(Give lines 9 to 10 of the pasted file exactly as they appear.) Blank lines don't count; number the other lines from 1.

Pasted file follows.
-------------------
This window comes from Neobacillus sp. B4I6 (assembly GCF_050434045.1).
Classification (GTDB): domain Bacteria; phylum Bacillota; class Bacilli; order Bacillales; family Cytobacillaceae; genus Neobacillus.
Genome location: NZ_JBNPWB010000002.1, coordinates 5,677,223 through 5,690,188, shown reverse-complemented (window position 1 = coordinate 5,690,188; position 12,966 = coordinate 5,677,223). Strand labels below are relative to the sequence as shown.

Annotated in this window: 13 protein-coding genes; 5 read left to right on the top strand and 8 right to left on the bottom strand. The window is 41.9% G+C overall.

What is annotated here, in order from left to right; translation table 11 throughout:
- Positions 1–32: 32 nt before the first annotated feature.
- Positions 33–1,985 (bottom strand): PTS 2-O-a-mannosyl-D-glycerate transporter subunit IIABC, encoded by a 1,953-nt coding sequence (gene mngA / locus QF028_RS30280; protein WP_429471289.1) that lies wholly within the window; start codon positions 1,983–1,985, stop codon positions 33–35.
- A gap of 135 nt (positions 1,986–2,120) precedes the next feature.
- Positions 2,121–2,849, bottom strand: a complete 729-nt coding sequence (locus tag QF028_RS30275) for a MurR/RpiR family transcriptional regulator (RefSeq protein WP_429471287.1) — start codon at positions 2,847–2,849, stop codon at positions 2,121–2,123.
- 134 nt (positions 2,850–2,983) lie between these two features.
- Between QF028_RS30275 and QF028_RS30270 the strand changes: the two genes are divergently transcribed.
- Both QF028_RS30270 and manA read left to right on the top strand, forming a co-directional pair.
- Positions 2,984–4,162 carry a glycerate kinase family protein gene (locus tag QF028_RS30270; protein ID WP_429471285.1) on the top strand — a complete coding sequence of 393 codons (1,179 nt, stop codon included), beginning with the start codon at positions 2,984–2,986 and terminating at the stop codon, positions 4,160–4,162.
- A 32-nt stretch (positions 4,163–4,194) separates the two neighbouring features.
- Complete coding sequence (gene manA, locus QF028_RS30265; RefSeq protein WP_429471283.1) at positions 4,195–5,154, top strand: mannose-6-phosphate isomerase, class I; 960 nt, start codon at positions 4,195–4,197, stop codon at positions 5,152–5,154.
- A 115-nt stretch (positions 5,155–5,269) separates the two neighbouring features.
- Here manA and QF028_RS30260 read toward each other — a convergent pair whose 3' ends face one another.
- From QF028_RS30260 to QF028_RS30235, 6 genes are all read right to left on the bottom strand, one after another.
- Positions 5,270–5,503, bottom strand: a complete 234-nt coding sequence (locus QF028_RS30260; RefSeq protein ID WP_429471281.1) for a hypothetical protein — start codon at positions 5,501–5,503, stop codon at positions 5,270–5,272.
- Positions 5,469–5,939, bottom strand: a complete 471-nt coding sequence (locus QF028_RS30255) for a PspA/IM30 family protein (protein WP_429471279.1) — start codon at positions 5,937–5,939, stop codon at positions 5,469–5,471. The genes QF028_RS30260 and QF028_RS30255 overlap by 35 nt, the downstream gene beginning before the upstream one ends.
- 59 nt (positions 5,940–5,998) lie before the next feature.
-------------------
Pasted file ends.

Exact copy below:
- Positions 2,121–2,849, bottom strand: a complete 729-nt coding sequence (locus tag QF028_RS30275) for a MurR/RpiR family transcriptional regulator (RefSeq protein WP_429471287.1) — start codon at positions 2,847–2,849, stop codon at positions 2,121–2,123.
- 134 nt (positions 2,850–2,983) lie between these two features.